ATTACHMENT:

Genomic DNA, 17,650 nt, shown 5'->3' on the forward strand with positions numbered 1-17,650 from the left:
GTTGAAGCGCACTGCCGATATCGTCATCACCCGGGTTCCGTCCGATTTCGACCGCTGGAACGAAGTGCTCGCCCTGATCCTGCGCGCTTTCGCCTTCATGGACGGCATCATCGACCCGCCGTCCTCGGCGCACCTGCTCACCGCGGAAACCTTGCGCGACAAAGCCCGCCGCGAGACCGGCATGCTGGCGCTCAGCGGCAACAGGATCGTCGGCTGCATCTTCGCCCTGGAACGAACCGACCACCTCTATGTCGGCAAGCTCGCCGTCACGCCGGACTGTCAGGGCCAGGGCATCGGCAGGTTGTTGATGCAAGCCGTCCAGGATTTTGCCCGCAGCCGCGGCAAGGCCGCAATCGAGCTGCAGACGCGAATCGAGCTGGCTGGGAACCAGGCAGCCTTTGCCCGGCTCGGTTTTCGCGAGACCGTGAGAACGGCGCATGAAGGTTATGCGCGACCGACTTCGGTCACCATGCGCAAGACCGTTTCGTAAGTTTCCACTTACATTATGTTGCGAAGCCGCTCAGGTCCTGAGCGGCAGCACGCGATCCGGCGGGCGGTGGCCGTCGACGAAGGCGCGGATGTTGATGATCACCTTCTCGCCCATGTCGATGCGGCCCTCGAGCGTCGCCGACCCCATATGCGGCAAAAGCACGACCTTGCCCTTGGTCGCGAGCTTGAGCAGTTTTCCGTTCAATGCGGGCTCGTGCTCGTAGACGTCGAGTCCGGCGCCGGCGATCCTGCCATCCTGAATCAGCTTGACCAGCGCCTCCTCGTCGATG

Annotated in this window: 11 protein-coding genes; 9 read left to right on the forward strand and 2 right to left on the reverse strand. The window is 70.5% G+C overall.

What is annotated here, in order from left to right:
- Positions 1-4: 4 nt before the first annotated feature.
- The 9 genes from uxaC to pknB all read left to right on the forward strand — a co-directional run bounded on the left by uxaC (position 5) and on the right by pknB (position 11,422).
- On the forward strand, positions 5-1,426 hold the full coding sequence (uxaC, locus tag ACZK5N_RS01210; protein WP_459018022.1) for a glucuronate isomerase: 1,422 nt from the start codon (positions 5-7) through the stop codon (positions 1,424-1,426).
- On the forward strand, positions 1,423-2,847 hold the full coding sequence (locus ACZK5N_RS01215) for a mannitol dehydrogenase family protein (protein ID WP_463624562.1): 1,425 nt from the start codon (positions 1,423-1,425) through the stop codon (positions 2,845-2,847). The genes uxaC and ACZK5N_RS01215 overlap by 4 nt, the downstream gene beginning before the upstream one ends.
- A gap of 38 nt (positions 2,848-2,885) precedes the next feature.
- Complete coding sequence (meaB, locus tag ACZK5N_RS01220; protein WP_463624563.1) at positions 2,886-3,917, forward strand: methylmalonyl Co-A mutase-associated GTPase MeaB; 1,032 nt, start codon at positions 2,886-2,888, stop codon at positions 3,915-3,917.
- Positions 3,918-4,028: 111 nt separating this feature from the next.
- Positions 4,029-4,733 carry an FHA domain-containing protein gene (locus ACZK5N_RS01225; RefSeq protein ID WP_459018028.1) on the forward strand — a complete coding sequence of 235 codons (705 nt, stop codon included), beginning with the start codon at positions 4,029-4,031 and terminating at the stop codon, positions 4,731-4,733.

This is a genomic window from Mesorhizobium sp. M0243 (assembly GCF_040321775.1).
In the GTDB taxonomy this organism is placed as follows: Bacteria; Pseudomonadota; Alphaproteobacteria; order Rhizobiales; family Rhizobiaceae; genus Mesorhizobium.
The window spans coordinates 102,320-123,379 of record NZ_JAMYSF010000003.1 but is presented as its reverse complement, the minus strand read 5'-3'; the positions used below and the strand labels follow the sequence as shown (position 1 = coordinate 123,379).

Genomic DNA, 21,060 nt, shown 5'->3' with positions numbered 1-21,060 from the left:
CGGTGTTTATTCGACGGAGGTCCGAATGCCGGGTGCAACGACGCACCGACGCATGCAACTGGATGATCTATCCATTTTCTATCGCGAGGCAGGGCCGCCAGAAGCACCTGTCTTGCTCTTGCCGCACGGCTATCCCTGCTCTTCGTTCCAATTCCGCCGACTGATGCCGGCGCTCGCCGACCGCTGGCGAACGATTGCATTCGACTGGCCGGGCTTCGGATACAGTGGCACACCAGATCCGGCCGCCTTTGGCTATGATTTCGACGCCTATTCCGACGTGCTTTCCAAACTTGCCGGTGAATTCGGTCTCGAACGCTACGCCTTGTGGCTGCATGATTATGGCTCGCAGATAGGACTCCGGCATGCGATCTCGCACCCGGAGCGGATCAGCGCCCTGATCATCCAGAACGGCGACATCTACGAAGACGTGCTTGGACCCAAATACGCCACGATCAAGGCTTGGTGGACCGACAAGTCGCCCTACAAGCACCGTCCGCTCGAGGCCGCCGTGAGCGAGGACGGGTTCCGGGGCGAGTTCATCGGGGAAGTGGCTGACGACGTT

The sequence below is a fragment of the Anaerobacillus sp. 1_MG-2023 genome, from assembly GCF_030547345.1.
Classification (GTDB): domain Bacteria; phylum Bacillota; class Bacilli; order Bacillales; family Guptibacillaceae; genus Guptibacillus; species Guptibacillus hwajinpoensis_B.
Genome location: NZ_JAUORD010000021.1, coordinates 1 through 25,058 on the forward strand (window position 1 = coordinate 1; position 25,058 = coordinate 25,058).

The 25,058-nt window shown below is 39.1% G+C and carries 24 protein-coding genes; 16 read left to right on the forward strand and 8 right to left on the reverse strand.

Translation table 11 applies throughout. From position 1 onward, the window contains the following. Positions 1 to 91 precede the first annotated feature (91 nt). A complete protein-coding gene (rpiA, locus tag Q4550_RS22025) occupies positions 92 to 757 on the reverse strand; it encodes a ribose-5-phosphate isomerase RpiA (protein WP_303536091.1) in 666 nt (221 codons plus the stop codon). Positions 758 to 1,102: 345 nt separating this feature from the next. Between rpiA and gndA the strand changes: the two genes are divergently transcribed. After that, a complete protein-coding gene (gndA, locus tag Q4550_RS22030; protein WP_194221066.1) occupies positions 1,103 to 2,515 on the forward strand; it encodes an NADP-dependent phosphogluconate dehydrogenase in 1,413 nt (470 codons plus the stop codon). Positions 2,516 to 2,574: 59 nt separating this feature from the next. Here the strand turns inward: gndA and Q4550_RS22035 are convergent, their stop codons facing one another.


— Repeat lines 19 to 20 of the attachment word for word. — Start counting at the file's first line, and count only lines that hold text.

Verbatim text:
Classification (GTDB): domain Bacteria; phylum Bacillota; class Bacilli; order Bacillales; family Guptibacillaceae; genus Guptibacillus; species Guptibacillus hwajinpoensis_B.
Genome location: NZ_JAUORD010000021.1, coordinates 1 through 25,058 on the forward strand (window position 1 = coordinate 1; position 25,058 = coordinate 25,058).